If Biocon receives approval for BIOMAb, the management team will need to carefully consider what the best course of action is moving forward. If the company elects to launch the drug immediately, they will be able to have the first mover advantage, reaching the market before their closest competitor, Erbitux. BIOMAb will also be able to put themselves on the map as they would be the first ever, proprietary drug developed and marked by an Indian firm for Indian patients.
The Indian regulatory authorities may also cause a lengthy Phase 3 trial due to their lack of experience with bringing a proprietary drug to market, as evidenced during BIOMAb’s Phase 2 trials. However, even with all of the above listed considerations in mind, Biocon should conduct the phase 3 trials before launching the BIOMAb. BIOMAb is a superior product to Erbitux, as shown in the 100% response rate when combined with chemo and radiotherapy.
There are also fewer side affects, a more patient friendly treatment plan, and BIOMAb will be able to offer the drug at a discounted price. Even if BIOMAb is not able to be the first drug to the market, they will be able to make up for those potential loses in the long run. BIOMAb will be entering this marketplace for the first time, and the company will want to enter the market with as strong of a message as possible.
BIOMAb is entering this market for the long run, and overcoming any perceptions of shortcuts, lack of quality, or anything less than cutting edge will last well beyond the life of the BIOMAb product. There are only 300 oncologists in this market Biocon cannot afford to miss. While awaiting Phase 3 approval, Biocon can roll out its direct sales force, offering its suite of generic oncology drugs. This waiting period will give the sales force an opportunity to develop roots in the marketplace and to raise awareness of BIOMAb before it is even on the market.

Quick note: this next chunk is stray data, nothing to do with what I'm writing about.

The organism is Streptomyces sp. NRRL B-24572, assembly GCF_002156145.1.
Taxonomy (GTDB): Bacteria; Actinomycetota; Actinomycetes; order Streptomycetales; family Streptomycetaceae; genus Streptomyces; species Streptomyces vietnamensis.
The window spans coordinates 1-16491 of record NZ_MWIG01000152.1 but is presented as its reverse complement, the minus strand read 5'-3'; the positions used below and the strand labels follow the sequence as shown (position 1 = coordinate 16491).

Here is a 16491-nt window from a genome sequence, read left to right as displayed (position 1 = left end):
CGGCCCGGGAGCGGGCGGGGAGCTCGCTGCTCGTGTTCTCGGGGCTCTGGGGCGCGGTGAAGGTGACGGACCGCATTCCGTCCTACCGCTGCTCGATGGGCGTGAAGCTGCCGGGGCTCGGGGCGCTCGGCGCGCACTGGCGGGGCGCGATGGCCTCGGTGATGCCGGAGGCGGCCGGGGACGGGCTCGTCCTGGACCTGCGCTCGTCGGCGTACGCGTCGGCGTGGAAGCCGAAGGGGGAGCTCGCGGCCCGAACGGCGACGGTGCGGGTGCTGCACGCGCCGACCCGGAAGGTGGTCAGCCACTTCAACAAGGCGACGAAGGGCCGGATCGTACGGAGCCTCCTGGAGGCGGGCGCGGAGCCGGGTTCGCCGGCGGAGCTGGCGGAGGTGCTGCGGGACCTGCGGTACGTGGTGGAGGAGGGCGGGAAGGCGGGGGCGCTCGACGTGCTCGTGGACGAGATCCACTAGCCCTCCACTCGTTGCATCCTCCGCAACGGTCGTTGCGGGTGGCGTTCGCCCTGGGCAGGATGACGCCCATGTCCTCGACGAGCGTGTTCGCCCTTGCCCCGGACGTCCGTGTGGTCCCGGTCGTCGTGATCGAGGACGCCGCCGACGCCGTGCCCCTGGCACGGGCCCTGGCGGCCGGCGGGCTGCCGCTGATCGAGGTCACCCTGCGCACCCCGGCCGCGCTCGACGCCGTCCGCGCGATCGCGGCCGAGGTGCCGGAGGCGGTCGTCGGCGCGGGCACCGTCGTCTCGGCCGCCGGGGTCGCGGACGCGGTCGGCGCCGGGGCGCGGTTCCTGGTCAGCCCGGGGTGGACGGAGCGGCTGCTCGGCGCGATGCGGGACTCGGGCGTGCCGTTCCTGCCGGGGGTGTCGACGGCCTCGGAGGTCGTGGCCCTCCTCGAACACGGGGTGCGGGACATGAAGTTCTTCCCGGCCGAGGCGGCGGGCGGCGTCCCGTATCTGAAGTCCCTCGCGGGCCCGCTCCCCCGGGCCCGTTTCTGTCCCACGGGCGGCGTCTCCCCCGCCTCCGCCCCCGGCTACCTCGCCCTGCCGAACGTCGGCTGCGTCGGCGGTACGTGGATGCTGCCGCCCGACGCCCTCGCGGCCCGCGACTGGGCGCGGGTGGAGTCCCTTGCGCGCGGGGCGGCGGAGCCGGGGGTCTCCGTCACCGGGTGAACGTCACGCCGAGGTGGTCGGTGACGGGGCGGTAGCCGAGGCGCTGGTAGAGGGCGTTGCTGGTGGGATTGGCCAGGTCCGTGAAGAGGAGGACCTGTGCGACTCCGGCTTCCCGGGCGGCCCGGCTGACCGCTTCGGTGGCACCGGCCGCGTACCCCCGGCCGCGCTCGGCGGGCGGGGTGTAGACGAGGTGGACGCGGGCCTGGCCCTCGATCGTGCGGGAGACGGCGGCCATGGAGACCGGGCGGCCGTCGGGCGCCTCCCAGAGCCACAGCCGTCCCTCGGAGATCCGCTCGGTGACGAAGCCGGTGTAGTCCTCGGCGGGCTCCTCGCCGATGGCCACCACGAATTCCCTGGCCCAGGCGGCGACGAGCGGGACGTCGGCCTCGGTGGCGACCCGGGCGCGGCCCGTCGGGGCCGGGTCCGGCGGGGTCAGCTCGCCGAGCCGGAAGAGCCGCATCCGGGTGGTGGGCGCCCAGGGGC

The Phase 3 approval process will serve as an advantageous ramp up time so that Biocon is fully prepared to enter the marketplace on better footing with BIOMAb. This time will also enable Biocon to better develop the infrastructure they will need to optimize its direct distribution channel. Biocon is a new player in bringing a new drug to the market and they will want to ensure that the quality of their product is maintained from the manufacturing floor into the doctor’s office. Assuming that BIOMAb indeed loses its first mover advantage, its value proposition will be its results, which are dependent on properly controlled product. Biocon wants to become a permanent fixture in this market and the company needs to do everything in its power to deliver its value proposition of innovation, quality, and affordability.